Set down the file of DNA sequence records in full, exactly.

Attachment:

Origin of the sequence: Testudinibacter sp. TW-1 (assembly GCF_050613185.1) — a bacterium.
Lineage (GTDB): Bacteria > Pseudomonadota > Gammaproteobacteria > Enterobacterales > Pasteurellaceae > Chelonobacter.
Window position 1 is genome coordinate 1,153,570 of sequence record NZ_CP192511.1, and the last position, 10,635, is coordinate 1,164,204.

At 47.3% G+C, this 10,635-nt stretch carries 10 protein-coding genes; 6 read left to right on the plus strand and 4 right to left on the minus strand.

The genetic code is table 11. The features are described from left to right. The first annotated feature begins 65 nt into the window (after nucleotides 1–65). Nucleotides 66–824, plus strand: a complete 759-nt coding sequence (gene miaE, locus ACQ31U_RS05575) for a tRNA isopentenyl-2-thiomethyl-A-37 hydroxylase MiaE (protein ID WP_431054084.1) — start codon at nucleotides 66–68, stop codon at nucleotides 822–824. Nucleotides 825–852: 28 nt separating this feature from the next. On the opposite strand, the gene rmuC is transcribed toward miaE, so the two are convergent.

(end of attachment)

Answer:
Origin of the sequence: Testudinibacter sp. TW-1 (assembly GCF_050613185.1) — a bacterium.
Lineage (GTDB): Bacteria > Pseudomonadota > Gammaproteobacteria > Enterobacterales > Pasteurellaceae > Chelonobacter.
Window position 1 is genome coordinate 1,153,570 of sequence record NZ_CP192511.1, and the last position, 10,635, is coordinate 1,164,204.

At 47.3% G+C, this 10,635-nt stretch carries 10 protein-coding genes; 6 read left to right on the plus strand and 4 right to left on the minus strand.

The genetic code is table 11. The features are described from left to right. The first annotated feature begins 65 nt into the window (after nucleotides 1–65). Nucleotides 66–824, plus strand: a complete 759-nt coding sequence (gene miaE, locus ACQ31U_RS05575) for a tRNA isopentenyl-2-thiomethyl-A-37 hydroxylase MiaE (protein ID WP_431054084.1) — start codon at nucleotides 66–68, stop codon at nucleotides 822–824. Nucleotides 825–852: 28 nt separating this feature from the next. On the opposite strand, the gene rmuC is transcribed toward miaE, so the two are convergent.